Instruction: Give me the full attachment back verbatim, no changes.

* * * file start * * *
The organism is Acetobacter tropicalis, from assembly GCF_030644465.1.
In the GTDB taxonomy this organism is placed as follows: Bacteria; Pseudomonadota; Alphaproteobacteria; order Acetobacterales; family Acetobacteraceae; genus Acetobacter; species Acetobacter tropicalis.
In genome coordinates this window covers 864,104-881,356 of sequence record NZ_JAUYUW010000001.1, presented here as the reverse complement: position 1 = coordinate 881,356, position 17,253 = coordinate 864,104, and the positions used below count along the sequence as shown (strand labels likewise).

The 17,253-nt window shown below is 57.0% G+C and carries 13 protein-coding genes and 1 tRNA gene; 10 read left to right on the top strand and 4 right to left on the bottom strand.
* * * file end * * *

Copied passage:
The organism is Acetobacter tropicalis, from assembly GCF_030644465.1.
In the GTDB taxonomy this organism is placed as follows: Bacteria; Pseudomonadota; Alphaproteobacteria; order Acetobacterales; family Acetobacteraceae; genus Acetobacter; species Acetobacter tropicalis.
In genome coordinates this window covers 864,104-881,356 of sequence record NZ_JAUYUW010000001.1, presented here as the reverse complement: position 1 = coordinate 881,356, position 17,253 = coordinate 864,104, and the positions used below count along the sequence as shown (strand labels likewise).

The 17,253-nt window shown below is 57.0% G+C and carries 13 protein-coding genes and 1 tRNA gene; 10 read left to right on the top strand and 4 right to left on the bottom strand.